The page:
The Majors No More
by Casey Barrett
The NCAA Championships used to be loaded with Olympic medalists… No longer.
“It used to be the major leagues,” said the well-placed source. “Now it’s become AAA.”
The well-placed source did not wish to be named. Didn’t want to come across as criticizing the accomplishments of the latest crop of NCAA champs. Fair enough. But this was less a criticism than an observation of fact.
Take a look at the results. Scroll through the names of the winners. Do you see the names of any likely Olympic champions among them? Any that will appear on any podiums in London?
Well, maybe a few. Two big exceptions here, both on the women’s side: Florida’s Elizabeth Beisel and USC’s Katinka Hosszu. Beisel is the defending world champion in the women’s 400 IM; Hungary’s Hosszu may be the swimmer to beat in London in the same race. She won the women’s NCAA title in the 400 IM in an astonishing 3:56.54. Those two are my picks to go 1-2 in London. But beyond those two swimmers, in that one event, who else is there?
Cal’s Caitlin Leverenz has to make the list. She’s clearly swimming with a crazy new confidence nowadays – as evidenced by her latest performance at the Indy Grand Prix. She’ll likely join Beisel as the other American entry in the 400 IM, but her medal chances are probably better in the 200 IM…
Among the men, you’d be hard-pressed to find a single guy from NCAA’s who’s likely to medal in London.
Texas’ Jimmy Feigen might be there as a member of the U.S. 4 x 100 free relay. Maybe, in the prelims possibly. Tom Shields could drop a big time long-course 100 fly any day now, and find himself in the London final with a great shot at a medal. But first he’s got to make the Team. Same goes for Arizona’s insane freshman Kevin Cordes. If you go 51.32 at 18-years-old, you’ve got to figure a huge drop is on the way in the big pool. But again, he’s gotta make the Team first – and he’s got just a few old guard Olympic medalists standing in his way. (Among those three, I’ll take Cordes as the best shot; think he goes 59-low at Trials, with a big shot at the London podium…)
Missing anyone? Please let me know if I am. Stanford’s Chad La Tourette will very likely make the U.S. team in the mile, but it would take quite a drop to be anywhere near the medal mix in London.
When did this happen? When did the NCAA Championships – long considered the fastest short course meet on the planet – become a minor league competition? Sure, they’re still fast as hell, and this takes absolutely nothing away from the excitement of the meet, but the fact remains: the stars of the Olympic Games are no longer competing at NCAA’s.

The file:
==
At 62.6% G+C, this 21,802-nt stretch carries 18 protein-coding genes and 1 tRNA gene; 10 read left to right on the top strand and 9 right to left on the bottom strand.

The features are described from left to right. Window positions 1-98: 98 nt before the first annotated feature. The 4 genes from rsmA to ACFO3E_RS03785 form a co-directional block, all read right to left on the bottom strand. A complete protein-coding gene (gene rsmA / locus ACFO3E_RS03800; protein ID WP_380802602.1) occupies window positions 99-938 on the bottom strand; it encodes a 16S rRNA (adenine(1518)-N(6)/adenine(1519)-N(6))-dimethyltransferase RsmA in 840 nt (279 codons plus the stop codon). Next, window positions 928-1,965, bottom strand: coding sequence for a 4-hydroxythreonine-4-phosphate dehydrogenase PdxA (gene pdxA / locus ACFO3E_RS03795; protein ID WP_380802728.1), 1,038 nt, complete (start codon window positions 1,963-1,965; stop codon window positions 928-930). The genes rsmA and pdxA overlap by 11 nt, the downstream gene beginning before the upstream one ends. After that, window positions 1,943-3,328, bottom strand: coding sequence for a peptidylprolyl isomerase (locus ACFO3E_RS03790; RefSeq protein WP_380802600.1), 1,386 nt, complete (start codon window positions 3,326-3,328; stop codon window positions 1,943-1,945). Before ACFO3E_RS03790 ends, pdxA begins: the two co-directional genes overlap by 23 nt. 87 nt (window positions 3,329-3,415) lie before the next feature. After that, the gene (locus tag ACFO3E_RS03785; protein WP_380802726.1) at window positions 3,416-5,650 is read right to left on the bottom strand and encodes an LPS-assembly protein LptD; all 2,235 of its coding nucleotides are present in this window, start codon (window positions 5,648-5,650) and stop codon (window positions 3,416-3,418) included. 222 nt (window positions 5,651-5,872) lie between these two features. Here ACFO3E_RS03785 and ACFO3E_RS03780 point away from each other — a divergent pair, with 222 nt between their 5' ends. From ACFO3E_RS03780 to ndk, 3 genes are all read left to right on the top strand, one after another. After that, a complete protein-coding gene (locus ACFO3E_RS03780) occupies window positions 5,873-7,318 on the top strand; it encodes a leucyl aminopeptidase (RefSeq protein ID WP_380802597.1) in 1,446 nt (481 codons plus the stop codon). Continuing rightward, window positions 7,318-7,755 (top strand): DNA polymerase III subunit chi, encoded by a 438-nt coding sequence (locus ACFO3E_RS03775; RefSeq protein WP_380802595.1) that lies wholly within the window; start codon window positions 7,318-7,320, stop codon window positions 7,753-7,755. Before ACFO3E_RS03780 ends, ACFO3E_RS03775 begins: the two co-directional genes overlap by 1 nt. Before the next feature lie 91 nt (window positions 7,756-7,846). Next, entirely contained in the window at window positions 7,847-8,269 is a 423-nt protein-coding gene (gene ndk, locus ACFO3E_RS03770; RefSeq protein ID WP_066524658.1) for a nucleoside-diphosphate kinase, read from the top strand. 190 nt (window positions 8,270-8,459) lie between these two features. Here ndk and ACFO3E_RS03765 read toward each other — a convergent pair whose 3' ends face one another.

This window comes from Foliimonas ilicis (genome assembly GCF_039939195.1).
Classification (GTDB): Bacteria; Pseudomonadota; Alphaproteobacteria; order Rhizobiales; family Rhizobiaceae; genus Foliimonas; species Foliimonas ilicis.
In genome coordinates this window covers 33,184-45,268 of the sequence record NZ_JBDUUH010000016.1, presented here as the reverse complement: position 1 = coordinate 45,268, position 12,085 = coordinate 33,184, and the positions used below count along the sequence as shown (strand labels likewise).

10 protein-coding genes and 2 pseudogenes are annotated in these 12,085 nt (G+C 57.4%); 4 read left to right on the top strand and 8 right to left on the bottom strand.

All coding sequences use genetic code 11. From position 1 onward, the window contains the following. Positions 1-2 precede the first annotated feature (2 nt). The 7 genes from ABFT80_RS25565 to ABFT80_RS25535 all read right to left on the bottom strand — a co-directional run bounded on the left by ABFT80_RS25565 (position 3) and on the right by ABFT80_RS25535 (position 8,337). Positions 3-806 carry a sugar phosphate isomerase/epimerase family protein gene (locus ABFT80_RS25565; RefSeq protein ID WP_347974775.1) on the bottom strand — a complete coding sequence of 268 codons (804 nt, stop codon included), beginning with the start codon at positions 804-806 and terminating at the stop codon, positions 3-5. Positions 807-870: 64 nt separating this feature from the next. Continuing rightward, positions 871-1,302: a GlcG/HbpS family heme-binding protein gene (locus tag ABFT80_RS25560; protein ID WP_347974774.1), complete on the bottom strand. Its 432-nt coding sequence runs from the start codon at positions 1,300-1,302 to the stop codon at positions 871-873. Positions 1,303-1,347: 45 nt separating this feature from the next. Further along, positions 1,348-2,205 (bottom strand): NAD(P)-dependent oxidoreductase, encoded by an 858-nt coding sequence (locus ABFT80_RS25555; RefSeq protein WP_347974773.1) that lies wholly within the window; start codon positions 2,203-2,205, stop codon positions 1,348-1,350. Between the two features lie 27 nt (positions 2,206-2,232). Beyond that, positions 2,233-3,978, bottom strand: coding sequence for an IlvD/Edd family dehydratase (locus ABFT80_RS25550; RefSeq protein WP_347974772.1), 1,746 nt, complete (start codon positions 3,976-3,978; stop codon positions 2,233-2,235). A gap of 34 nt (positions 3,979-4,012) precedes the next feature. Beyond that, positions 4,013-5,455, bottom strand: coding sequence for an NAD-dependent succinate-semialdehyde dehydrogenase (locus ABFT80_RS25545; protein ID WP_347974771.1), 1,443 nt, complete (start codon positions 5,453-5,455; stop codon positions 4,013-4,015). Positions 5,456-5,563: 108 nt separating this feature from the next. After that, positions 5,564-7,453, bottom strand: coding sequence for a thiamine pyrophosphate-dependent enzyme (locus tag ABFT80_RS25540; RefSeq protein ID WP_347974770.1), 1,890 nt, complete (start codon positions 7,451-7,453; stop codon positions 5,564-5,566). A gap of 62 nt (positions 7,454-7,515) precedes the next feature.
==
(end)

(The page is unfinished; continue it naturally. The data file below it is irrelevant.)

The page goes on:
Think back to another time when this was a very different environment. In 1996, Tom Dolan was widely considered the best all-around swimmer on the planet. He was a junior at Michigan. His meet the year before, at the 1995 NCAA Champs, is still the best all-around collegiate performance in history. In 2000, Erik Vendt and Anthony Ervin were mere kids in the Pac-10 when they went to Sydney and took home silver and gold, respectively. In 2004, Ryan Lochte collected his first Olympic medals in Athens; then he went back to Florida and dominated the 2005 NCAA champs.
The list goes on… But times have changed.
Now the very best stick around and turn pro after their college days are done. The average age of Olympic champions seems to get older with every Olympiad. This is a trend that’s not going to reverse itself anytime soon. Indeed, Lochte has made clear that he has every intention of continuing on until Rio. And despite his protests to the contrary, I’ll put money on Phelps being there in Rio too. Maybe this superstar pair won’t be loading up on a million events at this advanced age, but they’ll still be taking up a few relay spots, at very least.
There’s one girl who could make a mockery of all this talk in a hurry. That would be Missy Franklin. If she continues to refuse the ever-escalating stacks of money being thrown her way, continues to put off turning pro, she could be the greatest all-around female swimmer on earth straight through her four years in the NCAA, at whatever lucky school wins her services. Though, there has to be a limit to how much money you can leave sitting on the table… (Another bet: Franklin sticks with her convictions and goes off to school, then turns pro after a year or two in the NCAA. Cashes in before Rio, but still gets to have the whole college “experience”…)
Of course, if the NCAA had any common sense at all, this wouldn’t even be a decision for phenoms like Franklin. This behind-the-times organization could simply get with the program – that is, the Olympic program. The Games long ago admitted to the central fallacy of amateurism. And the Olympics are much better for it.
The NCAA would be too…